The victim has not yet been identified, but police are treating the case as a homicide.
Investigators were seen combing the woods on Tuesday at Queen Elizabeth II's Sandringham Estate, looking for clues. So far, there are many more questions than answers.
It's still unclear how old the victim was, how long her body had been there and if she was murdered on the grounds - or if her body was dumped.
"We are at the very early stages of the investigation and it could be a complex inquiry," Detective Chief Inspector Jes Fry said. "The body had been there for some time."
Fry said authorities were examining missing person reports and unsolved cases around the country to see if there were any possible links.
"I cannot confirm whether she was clothed because, at the moment, only my staff, the person who found the body and the person or people who put it there know that and I would like it to stay that way," he said.
Just hours after the queen and Prince Philip went to church on Sunday, a dog walker discovered the grim human remains in a rural area of the estate.
"It's pretty bizarre. Sandringham is huge, it's sprawling. Most of it is open to the public. What baffles me is, why was it only stumbled upon on New Year's Day?" said Dick Arbiter, the queen's former press secretary.
The body was found just a stone's throw from the stud where the queen oversees the breeding and training of race horses, and less than two miles from the queen's main house.
The estate spans more than 30 square miles and is home to more than 200 people other than the royals.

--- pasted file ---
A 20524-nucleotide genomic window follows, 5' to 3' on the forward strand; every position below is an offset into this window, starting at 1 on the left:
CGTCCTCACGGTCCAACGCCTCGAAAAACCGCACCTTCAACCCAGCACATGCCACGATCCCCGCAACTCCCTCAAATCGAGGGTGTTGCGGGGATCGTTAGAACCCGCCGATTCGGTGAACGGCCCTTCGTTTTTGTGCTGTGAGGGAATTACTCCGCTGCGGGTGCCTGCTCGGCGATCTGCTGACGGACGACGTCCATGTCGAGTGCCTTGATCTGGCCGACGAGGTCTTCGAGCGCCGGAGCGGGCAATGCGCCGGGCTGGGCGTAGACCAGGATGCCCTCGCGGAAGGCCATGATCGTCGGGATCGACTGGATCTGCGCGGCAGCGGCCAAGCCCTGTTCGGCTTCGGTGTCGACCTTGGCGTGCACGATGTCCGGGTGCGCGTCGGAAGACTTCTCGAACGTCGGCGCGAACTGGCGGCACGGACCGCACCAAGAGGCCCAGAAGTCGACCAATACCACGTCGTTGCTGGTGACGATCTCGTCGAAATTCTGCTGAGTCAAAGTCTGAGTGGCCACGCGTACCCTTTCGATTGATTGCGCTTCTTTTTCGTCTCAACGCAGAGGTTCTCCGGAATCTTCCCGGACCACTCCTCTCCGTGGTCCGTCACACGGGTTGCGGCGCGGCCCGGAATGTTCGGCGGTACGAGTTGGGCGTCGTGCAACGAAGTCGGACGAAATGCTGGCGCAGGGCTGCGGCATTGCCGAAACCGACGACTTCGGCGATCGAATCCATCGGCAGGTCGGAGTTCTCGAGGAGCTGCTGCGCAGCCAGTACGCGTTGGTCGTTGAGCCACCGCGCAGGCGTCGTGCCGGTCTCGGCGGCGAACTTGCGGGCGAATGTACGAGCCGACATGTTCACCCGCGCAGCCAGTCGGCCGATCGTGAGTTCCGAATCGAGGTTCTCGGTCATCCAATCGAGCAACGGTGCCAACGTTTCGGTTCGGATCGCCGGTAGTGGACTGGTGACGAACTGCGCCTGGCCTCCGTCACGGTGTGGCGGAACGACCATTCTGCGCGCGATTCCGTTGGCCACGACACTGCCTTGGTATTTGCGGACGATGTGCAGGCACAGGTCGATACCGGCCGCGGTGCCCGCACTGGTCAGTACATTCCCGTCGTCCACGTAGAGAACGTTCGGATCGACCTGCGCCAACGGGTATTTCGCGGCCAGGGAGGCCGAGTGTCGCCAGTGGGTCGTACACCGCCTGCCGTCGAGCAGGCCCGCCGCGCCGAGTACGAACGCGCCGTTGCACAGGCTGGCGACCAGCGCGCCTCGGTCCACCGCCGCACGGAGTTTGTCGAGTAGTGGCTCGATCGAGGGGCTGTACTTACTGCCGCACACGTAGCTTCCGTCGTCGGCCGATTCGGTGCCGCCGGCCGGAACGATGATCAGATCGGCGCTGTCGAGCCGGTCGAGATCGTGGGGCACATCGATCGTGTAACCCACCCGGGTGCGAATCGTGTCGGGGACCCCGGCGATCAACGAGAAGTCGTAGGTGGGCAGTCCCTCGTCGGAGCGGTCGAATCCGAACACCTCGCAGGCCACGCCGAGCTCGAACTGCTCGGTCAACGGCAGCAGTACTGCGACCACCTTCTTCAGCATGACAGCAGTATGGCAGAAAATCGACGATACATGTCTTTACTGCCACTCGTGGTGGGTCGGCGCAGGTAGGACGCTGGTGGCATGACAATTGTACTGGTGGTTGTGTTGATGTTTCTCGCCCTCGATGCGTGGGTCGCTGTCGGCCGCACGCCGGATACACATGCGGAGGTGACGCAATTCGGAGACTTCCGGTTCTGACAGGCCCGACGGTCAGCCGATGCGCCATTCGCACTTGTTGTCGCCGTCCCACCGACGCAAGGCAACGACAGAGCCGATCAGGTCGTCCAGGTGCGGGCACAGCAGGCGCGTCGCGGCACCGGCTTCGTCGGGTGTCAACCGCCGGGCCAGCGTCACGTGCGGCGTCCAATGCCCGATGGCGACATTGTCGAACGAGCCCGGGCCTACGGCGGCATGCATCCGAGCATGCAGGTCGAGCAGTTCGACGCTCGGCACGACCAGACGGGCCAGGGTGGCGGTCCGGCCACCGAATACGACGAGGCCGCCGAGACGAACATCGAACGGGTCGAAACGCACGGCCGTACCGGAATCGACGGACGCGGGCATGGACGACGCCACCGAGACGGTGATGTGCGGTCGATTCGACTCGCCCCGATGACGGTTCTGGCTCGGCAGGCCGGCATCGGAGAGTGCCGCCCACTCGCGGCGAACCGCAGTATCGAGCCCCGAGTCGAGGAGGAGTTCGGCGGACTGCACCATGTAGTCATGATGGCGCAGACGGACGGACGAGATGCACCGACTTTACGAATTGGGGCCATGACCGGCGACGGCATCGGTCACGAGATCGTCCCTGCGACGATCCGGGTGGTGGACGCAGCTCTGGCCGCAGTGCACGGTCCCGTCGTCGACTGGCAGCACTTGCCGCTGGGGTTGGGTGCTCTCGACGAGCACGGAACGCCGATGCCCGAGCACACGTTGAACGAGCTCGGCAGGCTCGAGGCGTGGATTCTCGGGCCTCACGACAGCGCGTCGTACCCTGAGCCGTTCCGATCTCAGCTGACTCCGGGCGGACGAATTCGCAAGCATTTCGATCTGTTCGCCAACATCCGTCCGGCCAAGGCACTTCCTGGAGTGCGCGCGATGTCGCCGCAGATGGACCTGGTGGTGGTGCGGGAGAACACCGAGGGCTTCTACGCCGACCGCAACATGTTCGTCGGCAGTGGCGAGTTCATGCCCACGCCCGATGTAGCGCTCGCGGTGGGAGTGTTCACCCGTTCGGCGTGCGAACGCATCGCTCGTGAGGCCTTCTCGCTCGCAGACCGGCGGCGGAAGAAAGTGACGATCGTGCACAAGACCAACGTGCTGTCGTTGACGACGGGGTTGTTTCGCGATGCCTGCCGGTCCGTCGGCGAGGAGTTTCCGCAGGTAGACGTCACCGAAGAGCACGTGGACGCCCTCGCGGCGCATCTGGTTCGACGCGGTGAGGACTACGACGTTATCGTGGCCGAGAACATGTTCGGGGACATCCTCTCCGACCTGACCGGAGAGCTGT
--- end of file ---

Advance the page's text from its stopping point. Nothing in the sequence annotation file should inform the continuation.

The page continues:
It's not the first time this has happened. In March 2010, the body of American Robert James Moore, described as a loner and obsessed with the queen, was found 100 yards from Buckingham Palace.
The discovery of a body on a royal estate was not unprecedented. In November 2010, the body of Joanna Brown, 46, was found on the Crown Estate in Windsor, apparently killed by hammer blows to her head. Her estranged husband, Robert Brown, was convicted of manslaughter and sentenced to 26 years in prison.
Arbiter said he doubts that the royal family will be questioned about the body.
"I doubt anyone will be questioned really, except the only person who found the remains," he said.
An autopsy on the body was done on Tuesday to determine an exact cause of death. No gunshot or knife wounds were found, but detectives said they're still treating the death as a homicide.
Investigators said they're testing DNA samples taken from the body and expect results within the next day.
Meantime, the queen and Prince Philip are scheduled to stay at the estate until next month. They have not announced any plans to leave early.
The Associated Press contributed to this report.